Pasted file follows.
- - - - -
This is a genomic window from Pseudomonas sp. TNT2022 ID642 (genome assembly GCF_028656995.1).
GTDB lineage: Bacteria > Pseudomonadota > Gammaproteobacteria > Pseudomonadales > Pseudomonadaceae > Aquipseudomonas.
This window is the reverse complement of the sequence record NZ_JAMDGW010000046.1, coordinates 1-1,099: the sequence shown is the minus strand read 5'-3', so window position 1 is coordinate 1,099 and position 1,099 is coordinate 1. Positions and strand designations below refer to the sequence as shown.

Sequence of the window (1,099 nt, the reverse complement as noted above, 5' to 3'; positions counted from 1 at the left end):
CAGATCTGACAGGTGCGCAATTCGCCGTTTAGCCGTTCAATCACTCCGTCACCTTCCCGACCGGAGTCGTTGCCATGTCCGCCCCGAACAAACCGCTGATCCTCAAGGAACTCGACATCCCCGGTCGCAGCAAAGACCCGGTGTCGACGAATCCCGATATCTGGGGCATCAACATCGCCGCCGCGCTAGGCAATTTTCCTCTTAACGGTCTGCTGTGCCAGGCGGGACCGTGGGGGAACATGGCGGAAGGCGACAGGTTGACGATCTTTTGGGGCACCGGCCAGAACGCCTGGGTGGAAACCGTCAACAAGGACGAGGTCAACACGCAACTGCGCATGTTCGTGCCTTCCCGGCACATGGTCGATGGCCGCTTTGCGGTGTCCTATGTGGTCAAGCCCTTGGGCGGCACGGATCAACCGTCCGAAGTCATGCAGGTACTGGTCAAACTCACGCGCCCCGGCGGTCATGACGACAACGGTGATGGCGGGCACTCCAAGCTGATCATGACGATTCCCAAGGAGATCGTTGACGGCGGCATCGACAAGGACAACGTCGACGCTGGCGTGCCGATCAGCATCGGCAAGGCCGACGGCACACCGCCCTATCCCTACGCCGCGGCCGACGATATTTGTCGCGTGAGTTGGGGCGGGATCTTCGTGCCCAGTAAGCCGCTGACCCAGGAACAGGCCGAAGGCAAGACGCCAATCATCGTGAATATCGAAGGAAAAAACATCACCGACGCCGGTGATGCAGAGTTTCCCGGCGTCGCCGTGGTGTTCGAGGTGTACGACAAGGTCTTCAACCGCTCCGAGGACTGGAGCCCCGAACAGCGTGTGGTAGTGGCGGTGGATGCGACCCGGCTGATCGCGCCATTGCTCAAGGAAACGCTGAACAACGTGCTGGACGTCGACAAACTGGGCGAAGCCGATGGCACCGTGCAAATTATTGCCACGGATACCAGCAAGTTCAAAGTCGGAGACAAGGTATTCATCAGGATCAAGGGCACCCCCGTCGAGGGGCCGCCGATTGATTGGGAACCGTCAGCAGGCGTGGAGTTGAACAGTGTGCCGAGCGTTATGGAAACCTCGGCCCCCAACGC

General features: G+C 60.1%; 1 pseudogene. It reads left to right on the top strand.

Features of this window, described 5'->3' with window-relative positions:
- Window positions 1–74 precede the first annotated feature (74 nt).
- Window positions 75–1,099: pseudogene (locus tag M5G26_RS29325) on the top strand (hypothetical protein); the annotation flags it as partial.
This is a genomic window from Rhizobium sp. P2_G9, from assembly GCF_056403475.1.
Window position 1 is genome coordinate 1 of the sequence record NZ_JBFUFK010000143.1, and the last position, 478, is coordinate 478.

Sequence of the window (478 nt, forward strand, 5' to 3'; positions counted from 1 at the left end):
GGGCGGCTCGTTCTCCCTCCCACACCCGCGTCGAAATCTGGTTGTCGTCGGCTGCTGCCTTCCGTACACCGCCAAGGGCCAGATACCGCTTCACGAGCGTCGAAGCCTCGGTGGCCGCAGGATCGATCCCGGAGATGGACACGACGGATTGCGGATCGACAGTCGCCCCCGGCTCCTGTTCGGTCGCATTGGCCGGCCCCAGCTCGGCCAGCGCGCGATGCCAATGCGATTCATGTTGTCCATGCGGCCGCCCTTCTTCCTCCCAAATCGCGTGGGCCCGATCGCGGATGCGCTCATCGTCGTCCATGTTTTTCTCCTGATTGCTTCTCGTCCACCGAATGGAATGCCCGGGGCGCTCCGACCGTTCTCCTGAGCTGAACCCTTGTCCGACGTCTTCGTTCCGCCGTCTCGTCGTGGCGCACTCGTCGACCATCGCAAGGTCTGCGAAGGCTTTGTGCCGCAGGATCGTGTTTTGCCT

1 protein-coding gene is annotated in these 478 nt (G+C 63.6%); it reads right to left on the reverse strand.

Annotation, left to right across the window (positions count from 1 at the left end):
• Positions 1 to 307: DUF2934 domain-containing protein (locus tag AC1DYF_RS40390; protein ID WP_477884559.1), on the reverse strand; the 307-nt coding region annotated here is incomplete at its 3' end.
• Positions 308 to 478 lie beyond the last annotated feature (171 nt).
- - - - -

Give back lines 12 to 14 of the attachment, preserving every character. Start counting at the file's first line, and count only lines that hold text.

Sequence of the window (478 nt, forward strand, 5' to 3'; positions counted from 1 at the left end):
GGGCGGCTCGTTCTCCCTCCCACACCCGCGTCGAAATCTGGTTGTCGTCGGCTGCTGCCTTCCGTACACCGCCAAGGGCCAGATACCGCTTCACGAGCGTCGAAGCCTCGGTGGCCGCAGGATCGATCCCGGAGATGGACACGACGGATTGCGGATCGACAGTCGCCCCCGGCTCCTGTTCGGTCGCATTGGCCGGCCCCAGCTCGGCCAGCGCGCGATGCCAATGCGATTCATGTTGTCCATGCGGCCGCCCTTCTTCCTCCCAAATCGCGTGGGCCCGATCGCGGATGCGCTCATCGTCGTCCATGTTTTTCTCCTGATTGCTTCTCGTCCACCGAATGGAATGCCCGGGGCGCTCCGACCGTTCTCCTGAGCTGAACCCTTGTCCGACGTCTTCGTTCCGCCGTCTCGTCGTGGCGCACTCGTCGACCATCGCAAGGTCTGCGAAGGCTTTGTGCCGCAGGATCGTGTTTTGCCT

1 protein-coding gene is annotated in these 478 nt (G+C 63.6%); it reads right to left on the reverse strand.